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Energy Cost Savings through Green Roofs – a Myth

 

By Jörg Breuning, The Green Roof Patroller
June 28, 2013

It is unavoidable and just common sense that wearing wet clothes in winter will end up in hypothermia.  Wearing the same wet clothes on a hot summer day, however, might help to feel cooler – but do not get confused with feeling more comfortable.  If we have only one set of clothes, all season clothes, these are typically made of two layers.  The first layer protects against direct environmental impacts like direct sun light, rain or wind, and the second layer usually consists of a breathable layer for comfortable wearing and controlled air circulation.

Source: Columbia

I have learned on my travels all across different desserts on Earth that these layers reduce temperature increase on hot sunny days but at the same time they reduce the body heat loss during extreme cold nights.  Indigenous people of extreme environments have learned this lesson over centuries and were able to survive under these extreme conditions with this simple layer strategy.  My dad used to say: “What is good for the cold is also good for the warm.”

Any man-made building is nothing else than a body that requires consistent “body temperature” to make it usable for the purposed design.  A building without reliable all-season clothes is worthless or requires a tremendous effort (energy or operating costs) to make it useful.

To make a building useful for people, the “coat” consists typically of an insulation layer covered with a protective layer against the elements (waterproofing, roofing membrane).  Since we all know that the protective sheet against the elements will deteriorate over time, this sheet (waterproofing) has to be renewed over time - what experts call re-roofing and this is done usually every 18-25 years.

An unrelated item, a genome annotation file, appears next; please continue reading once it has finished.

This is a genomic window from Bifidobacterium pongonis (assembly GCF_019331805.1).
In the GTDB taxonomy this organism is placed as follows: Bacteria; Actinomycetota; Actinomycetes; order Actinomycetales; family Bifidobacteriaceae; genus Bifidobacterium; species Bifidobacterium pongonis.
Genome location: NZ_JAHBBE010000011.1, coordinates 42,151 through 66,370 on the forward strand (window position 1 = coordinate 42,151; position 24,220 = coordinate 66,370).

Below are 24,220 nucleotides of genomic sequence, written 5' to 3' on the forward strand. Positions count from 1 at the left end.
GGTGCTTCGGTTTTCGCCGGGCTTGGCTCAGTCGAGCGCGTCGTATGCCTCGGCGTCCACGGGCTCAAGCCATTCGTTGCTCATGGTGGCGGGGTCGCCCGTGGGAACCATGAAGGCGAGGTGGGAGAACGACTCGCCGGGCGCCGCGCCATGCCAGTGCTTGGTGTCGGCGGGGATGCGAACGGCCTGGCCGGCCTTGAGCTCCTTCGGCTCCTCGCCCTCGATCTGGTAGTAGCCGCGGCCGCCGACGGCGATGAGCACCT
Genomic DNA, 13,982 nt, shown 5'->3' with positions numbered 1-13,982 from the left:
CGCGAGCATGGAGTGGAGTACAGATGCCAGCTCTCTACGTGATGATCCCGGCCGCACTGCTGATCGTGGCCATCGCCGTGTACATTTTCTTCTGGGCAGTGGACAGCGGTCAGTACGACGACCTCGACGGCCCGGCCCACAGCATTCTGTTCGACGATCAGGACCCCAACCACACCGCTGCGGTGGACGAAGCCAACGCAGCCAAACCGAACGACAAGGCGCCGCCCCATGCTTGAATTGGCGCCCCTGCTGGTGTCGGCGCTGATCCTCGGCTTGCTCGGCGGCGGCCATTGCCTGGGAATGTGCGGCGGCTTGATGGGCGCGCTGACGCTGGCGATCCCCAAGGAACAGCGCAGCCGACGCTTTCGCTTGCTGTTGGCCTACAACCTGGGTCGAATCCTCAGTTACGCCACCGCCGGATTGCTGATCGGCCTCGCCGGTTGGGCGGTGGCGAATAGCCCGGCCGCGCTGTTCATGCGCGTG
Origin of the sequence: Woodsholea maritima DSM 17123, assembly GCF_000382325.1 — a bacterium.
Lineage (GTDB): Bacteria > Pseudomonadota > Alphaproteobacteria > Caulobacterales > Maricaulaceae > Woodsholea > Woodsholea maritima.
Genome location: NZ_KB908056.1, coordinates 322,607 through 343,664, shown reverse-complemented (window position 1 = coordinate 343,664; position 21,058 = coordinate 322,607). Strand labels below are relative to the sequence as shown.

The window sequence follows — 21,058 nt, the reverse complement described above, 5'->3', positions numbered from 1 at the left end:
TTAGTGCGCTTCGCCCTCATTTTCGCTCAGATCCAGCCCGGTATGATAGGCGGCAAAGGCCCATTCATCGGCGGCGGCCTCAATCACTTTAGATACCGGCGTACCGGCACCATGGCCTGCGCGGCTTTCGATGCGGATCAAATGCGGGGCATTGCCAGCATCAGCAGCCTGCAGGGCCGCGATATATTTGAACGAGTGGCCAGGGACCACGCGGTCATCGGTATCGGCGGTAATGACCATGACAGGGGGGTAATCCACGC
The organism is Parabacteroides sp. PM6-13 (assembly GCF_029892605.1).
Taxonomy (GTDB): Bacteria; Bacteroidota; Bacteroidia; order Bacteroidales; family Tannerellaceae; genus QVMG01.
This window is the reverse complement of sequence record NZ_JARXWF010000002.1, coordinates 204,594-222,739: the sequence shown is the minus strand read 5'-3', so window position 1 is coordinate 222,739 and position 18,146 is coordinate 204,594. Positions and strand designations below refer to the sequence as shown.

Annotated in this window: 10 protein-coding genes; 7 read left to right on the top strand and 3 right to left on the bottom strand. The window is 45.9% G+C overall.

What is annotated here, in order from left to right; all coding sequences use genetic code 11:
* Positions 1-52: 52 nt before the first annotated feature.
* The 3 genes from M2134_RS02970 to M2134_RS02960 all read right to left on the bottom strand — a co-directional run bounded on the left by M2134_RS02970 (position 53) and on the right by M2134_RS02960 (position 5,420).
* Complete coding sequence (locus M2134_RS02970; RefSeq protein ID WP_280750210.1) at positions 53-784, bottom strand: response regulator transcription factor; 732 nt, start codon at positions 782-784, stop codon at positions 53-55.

To insulate or not? It seems like common sense. Graphic Source: baulinks

In my experience, (almost 35 years of designing and installing green roofs), it is proven that a green roof can extend the lifespan of the roofing by at least twice.  The green roof acts like an additional all season two layer system on top of the roofing where healthy plants are the first layer and protects against direct environmental impact.  The green roof growing media (green roof soil) is the second breathable layer.

There is only one difference; the breathable layer (growing media) on a green roof is also the basis for the wellbeing of the plants and must be able to store water and air at the same time for a healthy growth.  If this layer doesn’t fully support the plants (and only the plants), the entire coat does not function and the plants will indicate this by suffering or change of plant varieties.

Above we learned that a wet coat in winter causes problems because water is not a good insulator, and so we have to consider heat loss in winter when it comes to a green roof.  We also understand that dry green roof soil in summer will store heat (in the aggregates) which in turn increases the cooling needs.

A green roof (and green walls that grow on growing substrates on the wall with consistent irrigation) are only thermal masses with hardly any insulating value.  Considering and fully understanding this matter of fact should make building owners cautious when somebody tells them that green roofs are good insulators.  This is just not the case, or only if the building envelope is insulated correctly from the beginning.  Fixing heating and cooling loss only through green roofs and/or green walls is simply impossible or the short-term profit thinking of individuals with no long-term experience in advanced building physics.

I believe that current research done in this field saying green roofs are good insulators is eyewash.  Adding a little real insulation below the original coat (waterproofing or walls) would be much more effective (cost-wise and physically) than any vegetated layer combined with growing media or growing substrate alone.